Tuesday, March 11, 2014
Last week I heard a radio commentator offer an interpretation of President Obama's political agenda: Support gun control laws to appeal to women; support gay marriage to appeal to young people; support immigration reform to appeal to Latinos; and hope that these disparate efforts will garner sufficient support to elect a Democratic majority to Congress in 2014. Then he would be able to address broader issues.
I have no idea whether this formulation is an accurate assessment of White House strategy, but just hearing it articulated that way left me disheartened about our prospects for the future.
Part of politics must be forming coalitions of interest groups. And interest groups, by definition, are people who have made a decision on a particular issue, who have reached a conclusion, and who -- at least on this one issue -- have nothing else to learn.
"I will support you," they say to the politician, "because, regardless of whatever else you may think and do about all other issues, on this one you will stand with me."
Electoral success, therefore, requires the politician to win the support of interest groups with a sufficient number of members to provide at least a plurality of voters.
Former Sen. Snowe's decision not to seek re-election last year set off a rush of such calculations, and speculation about next year's race for governor has continued those efforts to estimate the potential groundswells of 2014.
Electoral success, however, does not -- as has become increasingly evident -- translate into programmatic success.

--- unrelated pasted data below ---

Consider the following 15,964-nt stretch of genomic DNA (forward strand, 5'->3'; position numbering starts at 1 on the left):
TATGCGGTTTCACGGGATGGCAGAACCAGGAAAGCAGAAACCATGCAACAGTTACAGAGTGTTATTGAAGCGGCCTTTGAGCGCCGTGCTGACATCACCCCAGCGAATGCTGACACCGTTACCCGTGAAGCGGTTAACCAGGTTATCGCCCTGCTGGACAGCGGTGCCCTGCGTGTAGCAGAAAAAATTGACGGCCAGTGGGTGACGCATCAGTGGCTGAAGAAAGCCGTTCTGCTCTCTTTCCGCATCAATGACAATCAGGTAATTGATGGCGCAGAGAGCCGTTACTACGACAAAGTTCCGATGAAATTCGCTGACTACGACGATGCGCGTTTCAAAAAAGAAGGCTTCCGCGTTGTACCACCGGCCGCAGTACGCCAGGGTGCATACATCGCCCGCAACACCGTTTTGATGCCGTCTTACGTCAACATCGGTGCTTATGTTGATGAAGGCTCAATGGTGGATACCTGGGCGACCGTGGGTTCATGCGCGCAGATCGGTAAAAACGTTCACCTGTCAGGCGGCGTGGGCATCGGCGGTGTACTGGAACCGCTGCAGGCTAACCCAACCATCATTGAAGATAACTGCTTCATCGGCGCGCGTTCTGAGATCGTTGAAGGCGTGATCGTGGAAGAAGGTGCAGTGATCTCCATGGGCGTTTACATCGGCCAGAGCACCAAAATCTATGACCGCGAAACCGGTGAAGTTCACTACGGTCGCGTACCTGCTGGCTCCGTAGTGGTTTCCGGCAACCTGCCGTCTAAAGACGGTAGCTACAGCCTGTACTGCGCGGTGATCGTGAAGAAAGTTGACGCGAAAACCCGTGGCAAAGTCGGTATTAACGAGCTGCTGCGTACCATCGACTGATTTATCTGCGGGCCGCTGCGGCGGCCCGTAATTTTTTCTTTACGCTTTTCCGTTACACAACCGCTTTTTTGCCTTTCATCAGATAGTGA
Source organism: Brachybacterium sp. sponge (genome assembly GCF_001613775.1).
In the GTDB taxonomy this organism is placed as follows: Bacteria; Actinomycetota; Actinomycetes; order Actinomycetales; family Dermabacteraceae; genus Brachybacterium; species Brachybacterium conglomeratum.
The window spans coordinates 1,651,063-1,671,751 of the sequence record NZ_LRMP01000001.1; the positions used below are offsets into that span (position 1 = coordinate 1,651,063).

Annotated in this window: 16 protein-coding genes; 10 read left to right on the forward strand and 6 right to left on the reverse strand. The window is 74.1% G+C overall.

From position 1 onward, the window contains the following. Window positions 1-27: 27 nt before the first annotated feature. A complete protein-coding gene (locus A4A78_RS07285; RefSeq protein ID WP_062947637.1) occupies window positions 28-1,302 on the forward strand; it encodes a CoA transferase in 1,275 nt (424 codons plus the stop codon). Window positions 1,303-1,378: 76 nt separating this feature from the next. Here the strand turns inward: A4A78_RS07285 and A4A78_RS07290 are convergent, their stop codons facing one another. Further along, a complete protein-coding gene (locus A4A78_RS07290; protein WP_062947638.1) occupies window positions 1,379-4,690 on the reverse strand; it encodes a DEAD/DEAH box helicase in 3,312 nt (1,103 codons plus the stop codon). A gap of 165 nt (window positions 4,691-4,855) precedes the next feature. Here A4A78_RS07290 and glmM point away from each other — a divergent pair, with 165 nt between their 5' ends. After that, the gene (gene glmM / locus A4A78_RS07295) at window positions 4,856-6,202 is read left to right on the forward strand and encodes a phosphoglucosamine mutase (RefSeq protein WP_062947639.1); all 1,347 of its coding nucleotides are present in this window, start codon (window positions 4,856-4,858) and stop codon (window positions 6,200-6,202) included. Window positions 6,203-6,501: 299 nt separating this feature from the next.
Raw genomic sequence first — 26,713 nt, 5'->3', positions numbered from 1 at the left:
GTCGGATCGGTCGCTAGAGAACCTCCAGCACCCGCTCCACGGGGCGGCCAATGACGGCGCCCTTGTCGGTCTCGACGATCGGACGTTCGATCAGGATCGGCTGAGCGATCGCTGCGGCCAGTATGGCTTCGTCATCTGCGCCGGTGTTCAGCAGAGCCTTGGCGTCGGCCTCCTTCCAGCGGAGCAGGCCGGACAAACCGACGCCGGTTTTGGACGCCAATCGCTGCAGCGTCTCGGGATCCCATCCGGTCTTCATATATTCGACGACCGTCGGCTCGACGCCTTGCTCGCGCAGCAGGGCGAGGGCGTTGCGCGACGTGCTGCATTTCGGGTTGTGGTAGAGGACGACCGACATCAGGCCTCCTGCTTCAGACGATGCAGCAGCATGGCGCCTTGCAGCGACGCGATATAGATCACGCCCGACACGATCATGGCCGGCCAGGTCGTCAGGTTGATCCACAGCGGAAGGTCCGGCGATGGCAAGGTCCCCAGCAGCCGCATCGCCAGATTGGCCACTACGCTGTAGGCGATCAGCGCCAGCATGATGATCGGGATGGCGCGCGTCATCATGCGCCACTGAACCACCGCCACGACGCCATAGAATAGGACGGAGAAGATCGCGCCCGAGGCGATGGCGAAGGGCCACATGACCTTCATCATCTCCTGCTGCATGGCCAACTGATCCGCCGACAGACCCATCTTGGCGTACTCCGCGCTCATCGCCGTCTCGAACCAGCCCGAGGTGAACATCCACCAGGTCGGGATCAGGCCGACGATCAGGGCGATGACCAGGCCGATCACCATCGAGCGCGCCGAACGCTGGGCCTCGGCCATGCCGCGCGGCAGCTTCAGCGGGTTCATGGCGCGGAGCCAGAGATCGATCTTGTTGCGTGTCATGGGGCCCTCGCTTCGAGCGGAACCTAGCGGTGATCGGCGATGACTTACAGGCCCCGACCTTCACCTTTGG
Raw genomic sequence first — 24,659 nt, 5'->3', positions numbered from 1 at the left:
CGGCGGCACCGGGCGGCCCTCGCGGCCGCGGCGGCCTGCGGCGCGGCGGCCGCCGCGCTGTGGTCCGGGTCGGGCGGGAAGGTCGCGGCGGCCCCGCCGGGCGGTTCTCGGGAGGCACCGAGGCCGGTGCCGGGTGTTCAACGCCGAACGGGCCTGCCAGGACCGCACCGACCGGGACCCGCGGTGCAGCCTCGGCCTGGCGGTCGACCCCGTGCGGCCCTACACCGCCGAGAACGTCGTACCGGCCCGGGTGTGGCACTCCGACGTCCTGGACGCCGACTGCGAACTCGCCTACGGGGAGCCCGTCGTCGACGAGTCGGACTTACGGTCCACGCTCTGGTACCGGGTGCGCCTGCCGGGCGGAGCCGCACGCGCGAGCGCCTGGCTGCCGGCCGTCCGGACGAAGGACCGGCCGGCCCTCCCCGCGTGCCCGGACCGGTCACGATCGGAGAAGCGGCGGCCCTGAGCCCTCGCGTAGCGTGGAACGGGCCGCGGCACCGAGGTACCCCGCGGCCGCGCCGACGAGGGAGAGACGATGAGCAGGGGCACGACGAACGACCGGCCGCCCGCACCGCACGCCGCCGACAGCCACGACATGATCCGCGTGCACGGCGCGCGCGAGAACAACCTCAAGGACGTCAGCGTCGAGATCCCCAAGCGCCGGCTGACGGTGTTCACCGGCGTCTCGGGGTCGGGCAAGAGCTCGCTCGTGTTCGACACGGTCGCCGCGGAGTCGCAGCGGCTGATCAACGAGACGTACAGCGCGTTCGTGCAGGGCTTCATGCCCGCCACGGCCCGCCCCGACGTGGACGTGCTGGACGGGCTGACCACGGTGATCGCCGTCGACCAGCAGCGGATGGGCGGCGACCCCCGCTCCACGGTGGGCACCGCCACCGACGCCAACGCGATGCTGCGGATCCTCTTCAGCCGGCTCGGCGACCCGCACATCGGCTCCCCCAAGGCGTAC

Getting elected, particularly by the increasingly tenuous majorities generated by interest group aggregation strategies, does not translate into ability to govern -- to propose, enact and operate programs that directly address problems large majorities of people recognize are important and require public attention.
The central reason for this dilemma, the increasing disconnect between getting elected and getting anything done, between winning the people's votes and doing the people's business, is the complete absence of learning anywhere in the process.
The politics of interest aggregation begins and ends with people concerned not with learning but with counting.
Solving problems, on the other hand -- as is increasingly evident in any serious examination of the issues of gun control, gay marriage and immigration -- can occur only with learning.
And the first step in learning is acknowledging that there is a problem, that there are questions for which I don't already have the answer.
Where, then, is the politics of learning to come from? Where, in a world increasingly dominated by vote counters obsessed with name recognition, daily polls and fundraising, is problem solving to occur?
The answer, I think, lies in the formation of new interest groups less focused on narrow (often worthy, noble, important, but of limited scope) topics.
The Simpson-Bowles National Commission on Fiscal Responsibility and Reform, the Concord Coalition, the Kaufmann Foundation and its focus on entrepreneurship are several that have formed and operated with varying degrees of success.
But the success of such "good government," "public interest" groups will depend on their ability to become true interest groups -- member organizations populated not exclusively by policy wonks but by those who see their personal well-being as depending on sustainable economic growth, reform of demographically obsolete entitlement programs and the application of 21st century technologies to the task of making education, health care, transportation and other public services as productive as we need them to be.
If our government is to be of and for "the people," it must "by" the people.
Charles Lawton is chief economist for Planning Decisions Inc. He can be reached at: